CH: You are right on there. Most fans underestimate how much of an impact they have on these games. We have some of the greatest fans in the world, and their intensity rubs off on these players. They need to take some credit for this winning streak, but they also have to really crank it up in these final two games. The ebb and flow of these games will be more challenging than in the previous home games. Hopefully they will be into it for four straight quarters and pick up the team when their backs are against the wall. Hopefully we can finish with two great games from a fan standpoint.
Back to momentum, we have an unbelievable amount of momentum and confidence when we are in Kinnick. You can't discount that, and we are at our best at home and it will be a huge adantage for us down the stretch.
HN: A quick look ahead to Minnesota. They lose to Indiana this week and they have not beaten an upper division team from the Big Ten in a long, long time. Now, they play Wisconsin before their game with Iowa. Are they just the paper tigers that some thought they were?
CH: Everyone always wants to share with me how they think Minnesota is tough this year and that they are really worried about that game up there. I am sorry, but I have not seen Minnesota, under Glen Mason, be a challenging team. They are a run dominated, soft on defense type of team. They benefit from a soft schedule early on and then they can't stand up to the challenge the rest of the way. It takes great effort and a great attack to win up there, don't discount that, but this is not surprising at all; it's the typical Minnesota finish.
HN: Iowa is 6-2 right now, and Kirk said that was the best they could have been after losing at Michigan. Did you feel that 6-2 was possible after the Michigan game, and then you throw in all of the injuries?
CH: I definitely thought 6-2 was possible after the Michigan game. I felt like Ohio State would be down, and I felt 6-2 was feasible and I would have taken that to start the year, as well. I think we said 8-3 and 7-4. That would be a heck of a year and very much attainable right now. That combined with the worst rash of injuries that Coach Ferentz has ever had, he should be a candidate for coach of the year.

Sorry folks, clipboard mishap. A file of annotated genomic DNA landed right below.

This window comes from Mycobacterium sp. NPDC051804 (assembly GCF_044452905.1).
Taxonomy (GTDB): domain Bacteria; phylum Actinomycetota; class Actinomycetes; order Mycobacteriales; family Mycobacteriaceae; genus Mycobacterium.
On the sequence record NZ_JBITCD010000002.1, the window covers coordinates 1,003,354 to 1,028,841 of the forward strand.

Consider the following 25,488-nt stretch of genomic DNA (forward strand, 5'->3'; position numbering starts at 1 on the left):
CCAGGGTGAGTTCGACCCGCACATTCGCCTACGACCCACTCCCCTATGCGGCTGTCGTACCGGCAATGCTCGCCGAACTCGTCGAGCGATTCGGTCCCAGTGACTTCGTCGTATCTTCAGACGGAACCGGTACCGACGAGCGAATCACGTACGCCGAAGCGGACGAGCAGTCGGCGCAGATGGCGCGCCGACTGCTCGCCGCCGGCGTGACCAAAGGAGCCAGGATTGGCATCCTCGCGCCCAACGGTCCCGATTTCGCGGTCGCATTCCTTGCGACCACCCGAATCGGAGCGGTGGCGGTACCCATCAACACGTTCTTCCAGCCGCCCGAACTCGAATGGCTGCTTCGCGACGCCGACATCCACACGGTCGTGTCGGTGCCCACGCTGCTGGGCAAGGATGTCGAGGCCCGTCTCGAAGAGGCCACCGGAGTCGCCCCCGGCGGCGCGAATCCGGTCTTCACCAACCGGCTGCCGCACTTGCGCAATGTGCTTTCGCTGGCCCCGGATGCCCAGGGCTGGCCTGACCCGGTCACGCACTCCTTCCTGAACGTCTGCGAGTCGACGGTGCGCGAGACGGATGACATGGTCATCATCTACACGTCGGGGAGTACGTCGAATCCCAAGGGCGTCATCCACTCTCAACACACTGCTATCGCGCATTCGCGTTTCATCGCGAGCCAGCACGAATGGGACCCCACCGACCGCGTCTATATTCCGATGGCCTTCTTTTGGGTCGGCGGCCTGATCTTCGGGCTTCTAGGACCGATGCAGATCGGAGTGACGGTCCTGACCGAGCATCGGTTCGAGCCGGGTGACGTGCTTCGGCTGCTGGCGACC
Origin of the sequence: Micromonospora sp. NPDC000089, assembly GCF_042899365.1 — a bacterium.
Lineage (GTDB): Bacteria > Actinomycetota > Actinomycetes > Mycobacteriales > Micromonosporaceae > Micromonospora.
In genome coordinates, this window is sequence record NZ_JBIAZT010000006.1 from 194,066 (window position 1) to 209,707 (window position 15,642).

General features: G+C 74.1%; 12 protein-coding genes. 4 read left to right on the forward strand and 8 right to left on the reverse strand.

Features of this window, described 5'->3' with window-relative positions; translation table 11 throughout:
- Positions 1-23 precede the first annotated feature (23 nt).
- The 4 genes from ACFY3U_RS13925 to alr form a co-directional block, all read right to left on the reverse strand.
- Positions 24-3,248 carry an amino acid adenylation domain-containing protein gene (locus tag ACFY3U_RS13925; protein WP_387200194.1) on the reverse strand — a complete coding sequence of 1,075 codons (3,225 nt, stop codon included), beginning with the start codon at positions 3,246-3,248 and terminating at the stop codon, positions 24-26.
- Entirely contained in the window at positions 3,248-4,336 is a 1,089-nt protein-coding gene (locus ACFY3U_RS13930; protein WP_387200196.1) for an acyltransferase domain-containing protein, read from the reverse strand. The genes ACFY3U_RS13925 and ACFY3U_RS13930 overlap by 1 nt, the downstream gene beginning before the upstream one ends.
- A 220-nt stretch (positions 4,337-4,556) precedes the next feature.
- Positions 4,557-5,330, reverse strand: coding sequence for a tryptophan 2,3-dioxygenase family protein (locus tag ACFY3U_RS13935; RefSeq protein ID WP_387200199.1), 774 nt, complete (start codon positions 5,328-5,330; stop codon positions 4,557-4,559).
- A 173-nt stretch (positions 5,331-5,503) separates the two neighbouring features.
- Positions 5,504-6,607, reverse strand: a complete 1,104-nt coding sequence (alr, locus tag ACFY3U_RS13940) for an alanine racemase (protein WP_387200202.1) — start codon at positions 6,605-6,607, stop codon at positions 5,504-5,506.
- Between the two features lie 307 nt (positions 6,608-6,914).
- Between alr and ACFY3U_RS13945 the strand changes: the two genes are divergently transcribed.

HN: You have commented on Purdue's defensive coordinator Brock Spack in recent years in this column, and you have a great deal of respect for him. Purdue has played Iowa better than any other team over the last three seasons. What do you expect to see from them this week?
CH: We talk a lot about match ups. We fare much better offensively against teams like Ohio State, teams that line up and play strong football, but you know what you are going to get.
Purdue is the opposite of that. They will give Iowa all kinds of looks, stunts and blitzes and make it challenging. It will be difficult when you don't have a running attack that has been as strong as in year's past.
The benefit we do have is that other teams have realized that (lack of a running game). Illinois was successful with the blitz at times, and at times they were not. We will not be going into this game cold turkey, like we did against Arizona State. This team has matured a lot on offense from a blitz pick up standpoint, and I am more confident being at home with four or five weeks of that stuff coming at us, that Drew Tate and the rest of that group will hopefully be able to digest what Purdue is throwing at us, and hopefully get 20 to 24 points on the board.
The other thing is that the defense has a lot of maturity, and they all realize now that their biggest challenges come when they play good passing attacks. Regardless of if it's Kyle Orton or Brandon Kirsch, this is a great passing attack with an outstanding system. There will be tremendous amounts of focus and pride going into this week's preparation, and it will be really interesting to see our strategy in handling their four-wide sets, and if we are going to play base or mix it up with nickel and dime looks. Coach Parker has a big challenge on his hands.
But with our front four and the way our back end is playing, hopefully we can stay away from the big play. That has been Purdue's downfall the last three games; in that they are getting forced to put 10 to 15 play drives together. When they get put in that position, they are having a difficult time driving the ball. They have a big play attack, and when you can keep them away from that, you put them in a corner.
So stay away from the big play, force them to put together 10 to 15 play drives. If that is the case, we will be all right.
I think that is the way it will end up.
I will go Iowa 20, Purdue 17
Chuck Hartlieb, in his third year as HawkeyeNation.com's football expert, was a star at Iowa, earning All Big Ten and Academic All American honors during the 1987 & 1988 seasons. He and his wife have four children and reside in Clive, IA.